Anthony Pagani spends two decades resurrected a 450 Desmo…
In 1969, Ducati launched the 450 MkIII Desmo, the largest, most powerful of their OHC single series. The 436cc machine benefited from the legendary desmodromic system developed by engineer Fablio Taglioni, who’d joined the company in 1954:
“Taglioni’s big idea was to control valve float by having the valves positively opened and closed without using conventional springs. In the case of the 125 GP bikes, two camshafts were employed — one to open the valve and the other to close it. This allowed the little racer to run reliably to over 14,000 rpm. In various forms, this is the immortal desmodromic system still in use by Ducati even in the present day.” –Motorcycles USA
The Desmo system allowed Ducati to create short-stroke engines capable of sustained high RPMs, perfect for GP racing. Meanwhile, the company’s OHC street singles had developed a reputation for superb handling thanks to the work of development rider Franco Farne, who tested the bikes in the Marche Mountains outside Ducati’s Bologna factory, intent on creating the best steering street bike in the world.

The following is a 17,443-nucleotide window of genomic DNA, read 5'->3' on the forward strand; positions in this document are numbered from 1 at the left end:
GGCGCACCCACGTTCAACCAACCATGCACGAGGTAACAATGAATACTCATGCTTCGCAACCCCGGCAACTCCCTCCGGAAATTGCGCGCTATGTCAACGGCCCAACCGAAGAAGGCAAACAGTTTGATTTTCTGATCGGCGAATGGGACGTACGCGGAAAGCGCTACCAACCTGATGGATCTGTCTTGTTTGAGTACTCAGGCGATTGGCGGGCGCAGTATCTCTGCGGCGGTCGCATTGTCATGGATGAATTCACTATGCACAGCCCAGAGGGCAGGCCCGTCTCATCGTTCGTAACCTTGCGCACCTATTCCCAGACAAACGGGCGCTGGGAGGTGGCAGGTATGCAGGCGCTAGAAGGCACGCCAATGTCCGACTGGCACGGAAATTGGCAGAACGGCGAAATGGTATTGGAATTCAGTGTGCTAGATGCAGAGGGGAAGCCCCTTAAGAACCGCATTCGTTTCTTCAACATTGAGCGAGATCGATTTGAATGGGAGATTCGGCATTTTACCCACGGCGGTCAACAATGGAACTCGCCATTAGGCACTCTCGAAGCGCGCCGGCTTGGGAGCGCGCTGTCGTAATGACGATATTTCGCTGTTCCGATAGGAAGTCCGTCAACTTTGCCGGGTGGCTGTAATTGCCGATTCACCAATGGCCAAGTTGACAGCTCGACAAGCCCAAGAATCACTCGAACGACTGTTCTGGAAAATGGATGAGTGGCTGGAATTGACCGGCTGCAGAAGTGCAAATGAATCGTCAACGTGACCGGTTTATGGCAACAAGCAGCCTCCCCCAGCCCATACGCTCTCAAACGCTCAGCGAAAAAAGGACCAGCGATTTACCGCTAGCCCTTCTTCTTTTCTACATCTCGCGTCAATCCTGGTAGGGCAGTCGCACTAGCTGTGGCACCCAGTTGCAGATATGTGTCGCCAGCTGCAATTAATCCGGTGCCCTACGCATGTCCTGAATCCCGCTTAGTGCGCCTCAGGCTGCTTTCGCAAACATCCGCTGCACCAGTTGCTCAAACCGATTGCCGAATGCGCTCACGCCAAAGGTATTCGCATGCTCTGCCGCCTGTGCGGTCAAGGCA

This combination of Desmo engine and tight-handling chassis made the MkIII Desmo a dream to ride:
“The crackle of the lightly silenced desmo engine bouncing off the hedgerows as the 450 slices through bends with the precision of a surgeon’s scalpel is still one of the great experiences of motorcycling.” –Motorcycles USA
At this year’s One Moto Show, we came across this gorgeously restored ’69 450 Desmo, and soon learned that the story behind the bike is equally charming. The bike is the work of Anthony Pagani — a true barn find!
“I found her in a barn in the small town of Braintree, Vermont covered in dust and pigeon shit. All the chrome was pitted with rust and the aluminum parts were majorly f’d up.”
With the help of several Ducati specialists, he spent the next 20 years restoring the Ducati single to its former glory, going as far as to learn enough Italian to write emails to parts suppliers in the bike’s home country!
“Just about every aspect for me anyways was a puzzle, and it took me over two decades and a thousand books to finally finish it up!”
Though the bike was originally a 350, the previous owner had swapped in the 450 engine, which Anthony to keep for performance and nostalgia purposes. Below, he gives us the full story on the build.